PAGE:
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Facade researcher asks for new thinking in problem solving.

Torrential rains, storms, flooding: as climate change and globalization all take their toll, they also increasingly impact on the way we build. This holds especially true for the way we build facades.  Reasons enough for “façade2017” with the topic ‘Resilience’ to have focused on the durability and resilience of buildings.  The specialist conference, featuring international lecturers and speakers, took place on Friday 24 November 2017 at the University of Applied Sciences Ostwestfalen-Lippe in Detmold. 

‘Resilience’ describes the function and ability of buildings and their facades to react and adapt to changes of various types. At the conference, experts from Korea, India, the USA, France, the Netherlands, Switzerland and Turkey presented examples of resilient designs and constructions of buildings and facades. The talks were grouped under four focus topics: Global Challenges, Renovation of Existing Buildings, Responsive Facades and Architectural Concepts for the Future.

The architect Daniel Meyer (Zurich) presented challenging structures and facades based on the ITA building (Institute of Technology in Architecture) of the ETH Zurich. Of outstanding significance is here the digitally produced, wave-shaped roof construction. Even more  demanding on construction, the museum ”La Maison des Fondateurs” (completion 2018) was presented, with its spiral form and stable glass walls and the very special challenges of the environment in Switzerland with its heavy snows. https://www.luechingermeyer.ch/project/museum-audemars-piguet-apc-le-brassus/

The Indian monsoon rains present challenges of quite a different kind, as Daniel Arztmann of Schüco International KG (Bielefeld) explained. Aside from torrential rains the facades need to withstand storms and high temperatures. This requires new approaches: A Detmold Master student has developed special monsoon windows which allow air flow even in times of strong rains. Resilient facades need to be constructed in a way that allows easy exchange of individual damaged parts, without the need of replacing the entire facade.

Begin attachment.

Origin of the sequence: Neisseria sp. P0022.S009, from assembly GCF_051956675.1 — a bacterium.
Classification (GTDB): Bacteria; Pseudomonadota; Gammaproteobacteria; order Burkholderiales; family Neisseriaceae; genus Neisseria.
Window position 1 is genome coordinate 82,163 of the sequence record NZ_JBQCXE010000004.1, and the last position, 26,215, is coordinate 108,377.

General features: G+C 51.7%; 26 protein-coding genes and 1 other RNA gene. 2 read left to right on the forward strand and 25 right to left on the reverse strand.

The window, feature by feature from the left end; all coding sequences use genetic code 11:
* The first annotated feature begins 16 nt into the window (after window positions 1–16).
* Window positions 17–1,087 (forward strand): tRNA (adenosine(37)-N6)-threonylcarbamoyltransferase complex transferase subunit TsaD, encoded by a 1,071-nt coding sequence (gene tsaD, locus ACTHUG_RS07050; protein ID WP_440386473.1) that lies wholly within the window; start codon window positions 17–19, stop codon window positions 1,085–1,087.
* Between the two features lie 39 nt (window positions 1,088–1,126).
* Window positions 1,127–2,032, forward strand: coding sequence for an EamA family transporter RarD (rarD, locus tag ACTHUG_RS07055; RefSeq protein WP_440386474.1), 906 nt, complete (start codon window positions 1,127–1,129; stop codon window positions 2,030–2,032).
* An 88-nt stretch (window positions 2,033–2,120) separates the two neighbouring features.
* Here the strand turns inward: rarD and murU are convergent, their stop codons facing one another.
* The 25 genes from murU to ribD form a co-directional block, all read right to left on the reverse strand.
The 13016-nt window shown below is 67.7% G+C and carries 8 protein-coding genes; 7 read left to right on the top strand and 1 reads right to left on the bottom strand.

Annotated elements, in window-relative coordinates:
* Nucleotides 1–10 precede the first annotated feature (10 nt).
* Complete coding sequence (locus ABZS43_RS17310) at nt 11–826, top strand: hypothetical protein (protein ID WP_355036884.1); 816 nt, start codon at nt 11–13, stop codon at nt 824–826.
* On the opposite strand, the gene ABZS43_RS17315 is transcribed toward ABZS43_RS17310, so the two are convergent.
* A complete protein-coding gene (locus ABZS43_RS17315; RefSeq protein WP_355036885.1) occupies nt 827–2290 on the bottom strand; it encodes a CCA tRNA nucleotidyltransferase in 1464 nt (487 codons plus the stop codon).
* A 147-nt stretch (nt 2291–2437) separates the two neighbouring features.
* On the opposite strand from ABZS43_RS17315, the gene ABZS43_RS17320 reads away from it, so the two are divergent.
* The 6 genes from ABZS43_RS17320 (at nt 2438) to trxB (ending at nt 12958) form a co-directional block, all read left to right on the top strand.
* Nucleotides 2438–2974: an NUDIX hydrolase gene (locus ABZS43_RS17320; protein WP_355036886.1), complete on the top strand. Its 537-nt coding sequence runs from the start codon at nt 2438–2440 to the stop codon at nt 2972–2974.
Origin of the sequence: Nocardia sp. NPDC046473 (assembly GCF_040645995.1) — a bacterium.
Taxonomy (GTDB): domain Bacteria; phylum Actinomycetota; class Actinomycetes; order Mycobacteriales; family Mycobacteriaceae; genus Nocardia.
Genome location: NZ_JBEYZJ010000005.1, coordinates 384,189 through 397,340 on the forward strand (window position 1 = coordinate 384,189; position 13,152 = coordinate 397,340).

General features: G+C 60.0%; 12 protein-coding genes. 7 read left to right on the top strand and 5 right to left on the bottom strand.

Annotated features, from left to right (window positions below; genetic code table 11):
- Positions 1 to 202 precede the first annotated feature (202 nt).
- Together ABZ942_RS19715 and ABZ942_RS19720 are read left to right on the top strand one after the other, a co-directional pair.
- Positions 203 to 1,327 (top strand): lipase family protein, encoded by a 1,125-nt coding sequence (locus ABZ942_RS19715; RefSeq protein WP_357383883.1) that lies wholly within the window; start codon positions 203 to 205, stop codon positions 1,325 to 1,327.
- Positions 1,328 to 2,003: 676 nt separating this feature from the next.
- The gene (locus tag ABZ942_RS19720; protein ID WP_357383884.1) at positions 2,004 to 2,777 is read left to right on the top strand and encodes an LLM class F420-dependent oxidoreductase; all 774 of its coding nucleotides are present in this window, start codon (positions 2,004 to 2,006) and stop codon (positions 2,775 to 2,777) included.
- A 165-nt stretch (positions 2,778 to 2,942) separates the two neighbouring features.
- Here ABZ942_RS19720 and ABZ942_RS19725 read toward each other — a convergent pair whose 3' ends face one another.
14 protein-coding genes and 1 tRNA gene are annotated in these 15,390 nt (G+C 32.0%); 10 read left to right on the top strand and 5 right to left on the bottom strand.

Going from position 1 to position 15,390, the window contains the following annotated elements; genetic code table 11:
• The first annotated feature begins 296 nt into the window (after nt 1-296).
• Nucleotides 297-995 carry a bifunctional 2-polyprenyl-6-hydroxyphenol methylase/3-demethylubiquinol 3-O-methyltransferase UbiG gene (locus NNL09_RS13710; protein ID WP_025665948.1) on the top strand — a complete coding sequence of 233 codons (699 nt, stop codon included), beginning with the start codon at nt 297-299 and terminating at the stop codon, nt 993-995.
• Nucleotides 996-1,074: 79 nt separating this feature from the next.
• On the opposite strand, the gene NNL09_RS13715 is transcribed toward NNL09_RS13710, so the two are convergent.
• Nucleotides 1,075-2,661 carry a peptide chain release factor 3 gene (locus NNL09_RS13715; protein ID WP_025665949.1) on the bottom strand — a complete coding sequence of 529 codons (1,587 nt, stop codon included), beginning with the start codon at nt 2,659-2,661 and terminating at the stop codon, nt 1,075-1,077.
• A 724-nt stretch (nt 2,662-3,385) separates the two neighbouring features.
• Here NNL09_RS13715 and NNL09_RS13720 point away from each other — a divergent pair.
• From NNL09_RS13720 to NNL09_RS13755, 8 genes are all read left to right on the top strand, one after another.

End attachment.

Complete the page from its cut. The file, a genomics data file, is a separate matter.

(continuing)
The facade of the Mashrabiya (Gensler) building in Kuwait City needs to cope, by contrast, with dry heat. The hotel and office building with its Arabic-style shading elements was presented by Taeyoung Kim (South Korea) who has worked for a long time for the architectural office Gensler. https://www.gensler.com/projects/four-seasons-hotel-burj-alshaya-centre

Wessel de Jonge, Dutch, introduced quite a different approach with the renovation of buildings from the 20s and 50s.  The problem with the Zonnestraal sanatoriums dating from the year 1931 is that this type of building was, according to de Jonge, not made to last more than 30 years. Without the support of the public sector such refurbishment would be impossible, as they are too expensive.  http://www.wesseldejonge.nl/zonnestraal1.php

When and why can a building withstand an earthquake? What kind of design helps to keep damage to the façade and the entire building at a low level? This was the research focus of Oguz C. Celik (ITU Istanbul), who provided an insight in his work. Mikkel Kragh (Odense, Denmark) showed more trends in resilient building and construction. Sanjay Seth of TERI (The Energy Research Institute, Neu Delhi) presented “Climate Responsive Facades and Sustainable Building Materials” in India. He pointed out the importance of the orientation towards the sun of newly erected high-rise buildings as well as the attention to mutual shading of buildings in close vicinity. By allowing daylight to reach even the lower storeys of buildings, massive energy savings can be achieved, according to Seth. http://www.teriin.org/

Robert-Jan van Santen (Lille) advocated a new approach to problem solving. The architect who works mainly in Hong Kong presented a window without frame and handle. This allows hazard-free ventilation in high-rise buildings which we find chiefly in fast growing Asian metropolis. Through two circular holes in the window panes, which are closed by specially developed “lids”, fresh air can enter. These lids can be designed individually by the residents. As van Santen explained. “Half of façade design is interior architecture anyway” http://www.vs-a.eu/en/

The concluding talk by Spencer Culhane (Schüco USA), a student of the International Facade Master at the Detmold School of Architecture and Interior Architecture, focused on the specific acoustic and architectural demands on glass facades for concert halls and musical performances.   

“The conference covered very many different aspects of ‘resilience’: globally and in terms of urban development, locally and culturally as well as technical and economical aspects. It was good to see how intensively students and lecturers exchanged knowledge and experiences with each other”, said Professor Dr. Uta Pottgiesser (Antwerp University) who moderated the expert conference.

Future dates:  

Façade Tectonics 2018 World Congress: 12/13 March 2018, Los Angeles

ICAE 2018: VIII. International Congress on Architectural Envelopes (Calls for Papers: 1. 12.2017):  20.-22. June 2018, San Sebastian

Facade 2018: 26./27.11.2018, Hochschule Luzern

Master of Integrated Design (MID), Vertiefungen “Facade Design” und “Computational Design”: http://www.m-i-a-d.de/mid-master-of-integrated-design/